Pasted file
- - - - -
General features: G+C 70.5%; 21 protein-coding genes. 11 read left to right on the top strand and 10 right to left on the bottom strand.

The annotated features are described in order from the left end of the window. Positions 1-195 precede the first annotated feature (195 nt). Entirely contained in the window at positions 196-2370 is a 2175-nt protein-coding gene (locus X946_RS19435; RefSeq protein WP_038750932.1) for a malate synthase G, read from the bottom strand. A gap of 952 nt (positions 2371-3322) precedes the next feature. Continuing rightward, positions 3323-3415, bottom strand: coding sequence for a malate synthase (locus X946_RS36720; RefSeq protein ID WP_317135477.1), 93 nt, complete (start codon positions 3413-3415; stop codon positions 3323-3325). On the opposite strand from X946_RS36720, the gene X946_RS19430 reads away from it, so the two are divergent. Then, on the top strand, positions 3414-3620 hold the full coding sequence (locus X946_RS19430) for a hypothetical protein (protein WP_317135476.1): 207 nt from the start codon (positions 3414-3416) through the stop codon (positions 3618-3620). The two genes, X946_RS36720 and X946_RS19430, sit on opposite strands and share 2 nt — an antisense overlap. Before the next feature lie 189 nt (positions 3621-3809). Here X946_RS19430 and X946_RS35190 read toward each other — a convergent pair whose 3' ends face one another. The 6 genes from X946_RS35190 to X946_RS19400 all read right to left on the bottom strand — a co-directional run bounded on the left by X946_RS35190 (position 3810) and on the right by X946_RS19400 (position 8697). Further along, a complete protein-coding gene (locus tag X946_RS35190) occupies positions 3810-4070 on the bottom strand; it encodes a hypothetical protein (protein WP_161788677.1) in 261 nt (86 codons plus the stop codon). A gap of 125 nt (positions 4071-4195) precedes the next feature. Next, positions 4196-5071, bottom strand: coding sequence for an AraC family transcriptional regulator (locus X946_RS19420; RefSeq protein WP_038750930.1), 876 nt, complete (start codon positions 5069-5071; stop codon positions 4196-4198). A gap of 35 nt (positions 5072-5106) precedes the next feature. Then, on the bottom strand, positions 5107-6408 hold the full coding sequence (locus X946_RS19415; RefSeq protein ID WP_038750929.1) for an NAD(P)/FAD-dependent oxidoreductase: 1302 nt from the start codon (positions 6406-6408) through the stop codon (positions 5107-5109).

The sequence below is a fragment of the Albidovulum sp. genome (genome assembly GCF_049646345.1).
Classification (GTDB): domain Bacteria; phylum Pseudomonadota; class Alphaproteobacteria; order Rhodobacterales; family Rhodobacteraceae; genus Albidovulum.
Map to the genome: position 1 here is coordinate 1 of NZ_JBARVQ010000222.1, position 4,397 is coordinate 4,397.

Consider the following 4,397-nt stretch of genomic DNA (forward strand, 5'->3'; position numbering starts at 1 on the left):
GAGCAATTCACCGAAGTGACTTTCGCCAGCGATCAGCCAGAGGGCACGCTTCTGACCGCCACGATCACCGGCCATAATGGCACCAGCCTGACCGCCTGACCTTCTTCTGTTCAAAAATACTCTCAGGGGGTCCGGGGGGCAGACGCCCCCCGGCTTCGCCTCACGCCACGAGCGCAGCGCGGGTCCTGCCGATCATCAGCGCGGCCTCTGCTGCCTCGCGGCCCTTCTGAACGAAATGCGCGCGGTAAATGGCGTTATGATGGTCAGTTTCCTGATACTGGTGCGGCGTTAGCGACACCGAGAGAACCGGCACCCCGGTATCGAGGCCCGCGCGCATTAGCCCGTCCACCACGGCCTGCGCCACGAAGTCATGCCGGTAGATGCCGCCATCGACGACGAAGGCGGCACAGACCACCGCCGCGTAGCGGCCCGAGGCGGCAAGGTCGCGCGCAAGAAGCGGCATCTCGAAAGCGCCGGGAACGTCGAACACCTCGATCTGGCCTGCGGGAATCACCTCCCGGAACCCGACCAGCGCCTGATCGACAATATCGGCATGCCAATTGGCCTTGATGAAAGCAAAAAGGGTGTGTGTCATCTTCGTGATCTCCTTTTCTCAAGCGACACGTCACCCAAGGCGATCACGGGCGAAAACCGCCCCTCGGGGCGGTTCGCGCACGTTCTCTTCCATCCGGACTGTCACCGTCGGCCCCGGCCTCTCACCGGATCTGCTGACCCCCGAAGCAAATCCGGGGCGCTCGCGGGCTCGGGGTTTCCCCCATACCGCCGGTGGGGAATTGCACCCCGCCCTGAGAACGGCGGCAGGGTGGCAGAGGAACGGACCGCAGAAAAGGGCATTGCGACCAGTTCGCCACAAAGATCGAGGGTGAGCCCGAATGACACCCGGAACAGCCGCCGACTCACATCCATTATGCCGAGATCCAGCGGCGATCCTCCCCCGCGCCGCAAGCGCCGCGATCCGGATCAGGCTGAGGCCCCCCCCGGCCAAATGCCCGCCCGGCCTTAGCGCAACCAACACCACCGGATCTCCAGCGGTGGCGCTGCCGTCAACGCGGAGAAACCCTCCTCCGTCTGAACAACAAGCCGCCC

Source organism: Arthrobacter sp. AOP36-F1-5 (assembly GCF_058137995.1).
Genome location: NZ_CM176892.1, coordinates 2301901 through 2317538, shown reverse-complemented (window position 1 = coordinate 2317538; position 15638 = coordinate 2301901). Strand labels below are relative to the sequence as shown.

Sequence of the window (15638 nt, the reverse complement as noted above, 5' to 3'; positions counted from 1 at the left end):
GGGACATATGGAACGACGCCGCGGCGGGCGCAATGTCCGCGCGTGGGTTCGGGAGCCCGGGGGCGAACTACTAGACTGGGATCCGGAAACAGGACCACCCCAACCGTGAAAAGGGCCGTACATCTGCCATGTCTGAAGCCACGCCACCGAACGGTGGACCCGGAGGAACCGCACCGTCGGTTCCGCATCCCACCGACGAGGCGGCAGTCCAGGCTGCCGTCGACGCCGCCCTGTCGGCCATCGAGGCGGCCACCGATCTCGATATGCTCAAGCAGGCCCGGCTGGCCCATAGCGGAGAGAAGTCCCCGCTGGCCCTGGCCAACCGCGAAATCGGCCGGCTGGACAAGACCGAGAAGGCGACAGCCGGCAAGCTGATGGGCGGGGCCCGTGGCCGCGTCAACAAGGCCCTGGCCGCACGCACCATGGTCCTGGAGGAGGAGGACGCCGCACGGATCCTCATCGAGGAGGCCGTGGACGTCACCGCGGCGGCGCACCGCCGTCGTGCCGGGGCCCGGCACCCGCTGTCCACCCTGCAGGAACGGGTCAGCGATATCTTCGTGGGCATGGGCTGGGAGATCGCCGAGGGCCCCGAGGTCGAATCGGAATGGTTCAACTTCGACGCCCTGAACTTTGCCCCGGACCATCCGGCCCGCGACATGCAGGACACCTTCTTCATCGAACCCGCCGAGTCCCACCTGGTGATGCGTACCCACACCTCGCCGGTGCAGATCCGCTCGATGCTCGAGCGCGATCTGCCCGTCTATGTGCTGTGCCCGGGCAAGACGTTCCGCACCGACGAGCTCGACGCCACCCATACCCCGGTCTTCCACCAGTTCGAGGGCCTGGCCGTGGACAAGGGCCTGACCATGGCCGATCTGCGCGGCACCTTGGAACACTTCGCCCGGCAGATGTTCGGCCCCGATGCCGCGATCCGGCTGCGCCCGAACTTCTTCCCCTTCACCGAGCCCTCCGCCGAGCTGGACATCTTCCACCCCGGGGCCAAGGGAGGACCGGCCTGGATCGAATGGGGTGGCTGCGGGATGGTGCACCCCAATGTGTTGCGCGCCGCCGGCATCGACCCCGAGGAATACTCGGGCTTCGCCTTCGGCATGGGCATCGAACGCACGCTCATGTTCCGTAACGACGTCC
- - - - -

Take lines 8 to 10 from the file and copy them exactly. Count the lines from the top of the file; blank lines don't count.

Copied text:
Source organism: Arthrobacter sp. AOP36-F1-5 (assembly GCF_058137995.1).
Genome location: NZ_CM176892.1, coordinates 2301901 through 2317538, shown reverse-complemented (window position 1 = coordinate 2317538; position 15638 = coordinate 2301901). Strand labels below are relative to the sequence as shown.

Sequence of the window (15638 nt, the reverse complement as noted above, 5' to 3'; positions counted from 1 at the left end):